This is an authentic seaside amusement center, the domain of fried-dough stands, loud music, arcade games, palm readers, parasailing, and bronzed bodies. The 3-mile-long boardwalk, where kids play games and watch saltwater taffy being made, looks like a relic of the 1940s—indeed, the whole community remains remarkably free of modern franchises. Free outdoor concerts are held on many a summer evening, and once a week there's a fireworks display. An estimated 150,000 people visit the town and its free public beach on the 4th of July, and it draws plenty of people through late September, when its season ends.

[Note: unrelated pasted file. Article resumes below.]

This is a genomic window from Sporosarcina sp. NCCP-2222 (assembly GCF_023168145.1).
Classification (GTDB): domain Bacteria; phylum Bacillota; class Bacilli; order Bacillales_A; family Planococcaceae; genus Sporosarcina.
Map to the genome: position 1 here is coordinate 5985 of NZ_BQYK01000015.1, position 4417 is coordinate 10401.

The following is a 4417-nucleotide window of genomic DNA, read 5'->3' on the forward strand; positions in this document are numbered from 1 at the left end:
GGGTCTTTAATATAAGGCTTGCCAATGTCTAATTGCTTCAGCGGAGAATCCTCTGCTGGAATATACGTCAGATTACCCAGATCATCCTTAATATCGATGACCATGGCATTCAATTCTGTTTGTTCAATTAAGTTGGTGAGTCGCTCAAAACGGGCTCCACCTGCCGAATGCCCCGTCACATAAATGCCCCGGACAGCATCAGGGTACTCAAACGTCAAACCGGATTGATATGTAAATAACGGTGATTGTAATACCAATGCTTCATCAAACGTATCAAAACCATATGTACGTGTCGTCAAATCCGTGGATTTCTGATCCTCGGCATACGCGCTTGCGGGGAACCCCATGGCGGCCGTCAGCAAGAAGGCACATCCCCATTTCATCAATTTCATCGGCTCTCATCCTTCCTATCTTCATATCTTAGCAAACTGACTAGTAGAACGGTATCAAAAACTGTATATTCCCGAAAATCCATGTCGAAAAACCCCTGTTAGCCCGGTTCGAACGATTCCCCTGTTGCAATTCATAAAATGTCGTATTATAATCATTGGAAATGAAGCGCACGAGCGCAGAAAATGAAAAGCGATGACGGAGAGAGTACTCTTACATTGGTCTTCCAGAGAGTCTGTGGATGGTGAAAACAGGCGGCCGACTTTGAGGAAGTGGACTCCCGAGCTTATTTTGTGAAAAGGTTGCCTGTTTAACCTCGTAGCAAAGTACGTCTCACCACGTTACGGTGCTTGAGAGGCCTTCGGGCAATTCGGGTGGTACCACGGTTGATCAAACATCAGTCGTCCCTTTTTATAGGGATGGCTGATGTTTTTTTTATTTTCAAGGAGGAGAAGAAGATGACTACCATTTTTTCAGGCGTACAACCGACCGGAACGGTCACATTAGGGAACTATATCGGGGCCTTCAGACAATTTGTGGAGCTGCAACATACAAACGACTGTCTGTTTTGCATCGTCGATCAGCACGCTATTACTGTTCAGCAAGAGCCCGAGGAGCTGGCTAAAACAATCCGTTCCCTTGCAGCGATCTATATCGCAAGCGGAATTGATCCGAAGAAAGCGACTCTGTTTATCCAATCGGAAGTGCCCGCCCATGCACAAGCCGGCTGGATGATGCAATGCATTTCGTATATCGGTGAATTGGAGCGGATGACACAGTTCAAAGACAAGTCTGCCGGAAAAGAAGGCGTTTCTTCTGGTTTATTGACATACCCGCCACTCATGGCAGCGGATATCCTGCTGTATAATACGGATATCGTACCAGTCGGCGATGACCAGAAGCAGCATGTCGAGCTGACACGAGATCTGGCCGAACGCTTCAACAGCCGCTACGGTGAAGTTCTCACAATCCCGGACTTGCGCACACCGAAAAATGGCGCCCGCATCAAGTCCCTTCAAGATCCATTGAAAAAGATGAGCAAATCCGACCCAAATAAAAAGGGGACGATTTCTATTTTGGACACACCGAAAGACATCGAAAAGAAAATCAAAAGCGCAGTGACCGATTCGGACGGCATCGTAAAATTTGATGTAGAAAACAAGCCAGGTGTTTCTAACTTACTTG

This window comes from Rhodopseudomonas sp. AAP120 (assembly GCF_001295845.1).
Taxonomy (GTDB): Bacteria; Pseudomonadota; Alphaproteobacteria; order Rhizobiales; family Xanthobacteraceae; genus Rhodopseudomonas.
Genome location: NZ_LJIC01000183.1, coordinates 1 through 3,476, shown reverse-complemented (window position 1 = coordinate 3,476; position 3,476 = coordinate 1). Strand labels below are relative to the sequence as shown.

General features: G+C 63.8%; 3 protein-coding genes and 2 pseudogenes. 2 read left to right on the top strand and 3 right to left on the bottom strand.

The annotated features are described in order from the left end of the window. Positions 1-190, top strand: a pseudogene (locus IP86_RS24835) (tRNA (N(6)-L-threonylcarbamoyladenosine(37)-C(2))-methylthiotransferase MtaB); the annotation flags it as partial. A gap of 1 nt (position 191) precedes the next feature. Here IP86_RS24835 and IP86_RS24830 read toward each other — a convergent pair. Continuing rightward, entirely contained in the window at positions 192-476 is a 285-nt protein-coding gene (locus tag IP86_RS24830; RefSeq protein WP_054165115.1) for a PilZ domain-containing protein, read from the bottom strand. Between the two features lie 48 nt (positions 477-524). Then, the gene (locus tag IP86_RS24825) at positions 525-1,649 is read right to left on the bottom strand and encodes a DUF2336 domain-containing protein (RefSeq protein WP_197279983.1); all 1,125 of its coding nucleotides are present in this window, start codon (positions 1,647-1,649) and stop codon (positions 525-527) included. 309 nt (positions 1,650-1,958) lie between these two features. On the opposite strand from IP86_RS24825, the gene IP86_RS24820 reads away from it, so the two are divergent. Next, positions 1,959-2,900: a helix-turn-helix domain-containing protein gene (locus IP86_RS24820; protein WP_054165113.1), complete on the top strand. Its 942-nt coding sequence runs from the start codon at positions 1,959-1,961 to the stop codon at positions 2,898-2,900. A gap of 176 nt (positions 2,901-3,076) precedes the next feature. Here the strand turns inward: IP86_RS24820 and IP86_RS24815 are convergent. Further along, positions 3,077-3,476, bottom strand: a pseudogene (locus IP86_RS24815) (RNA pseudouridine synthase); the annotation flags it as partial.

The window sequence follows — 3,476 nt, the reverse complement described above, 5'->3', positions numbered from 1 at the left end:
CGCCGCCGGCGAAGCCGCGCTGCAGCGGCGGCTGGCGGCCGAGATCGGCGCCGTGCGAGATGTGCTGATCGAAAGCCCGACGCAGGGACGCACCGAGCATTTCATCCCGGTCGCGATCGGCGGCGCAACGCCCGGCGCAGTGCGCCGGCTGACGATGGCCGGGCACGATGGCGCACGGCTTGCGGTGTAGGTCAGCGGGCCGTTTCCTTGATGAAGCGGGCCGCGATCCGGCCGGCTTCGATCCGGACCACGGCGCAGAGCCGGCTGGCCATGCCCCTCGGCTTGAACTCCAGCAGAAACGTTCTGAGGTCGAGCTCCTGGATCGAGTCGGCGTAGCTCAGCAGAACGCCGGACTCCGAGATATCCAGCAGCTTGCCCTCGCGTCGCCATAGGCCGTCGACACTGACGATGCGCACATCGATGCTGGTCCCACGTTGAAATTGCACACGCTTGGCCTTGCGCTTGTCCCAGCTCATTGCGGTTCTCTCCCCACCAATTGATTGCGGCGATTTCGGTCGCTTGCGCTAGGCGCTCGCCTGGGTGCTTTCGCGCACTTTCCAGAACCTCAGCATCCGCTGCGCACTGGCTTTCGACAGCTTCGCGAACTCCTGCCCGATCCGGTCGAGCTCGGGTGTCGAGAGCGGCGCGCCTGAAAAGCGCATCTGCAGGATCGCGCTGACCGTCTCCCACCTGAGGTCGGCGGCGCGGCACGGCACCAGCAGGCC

FODOR'S GO LIST 2016
The top 25 places we think should be on every traveler's radar this year.More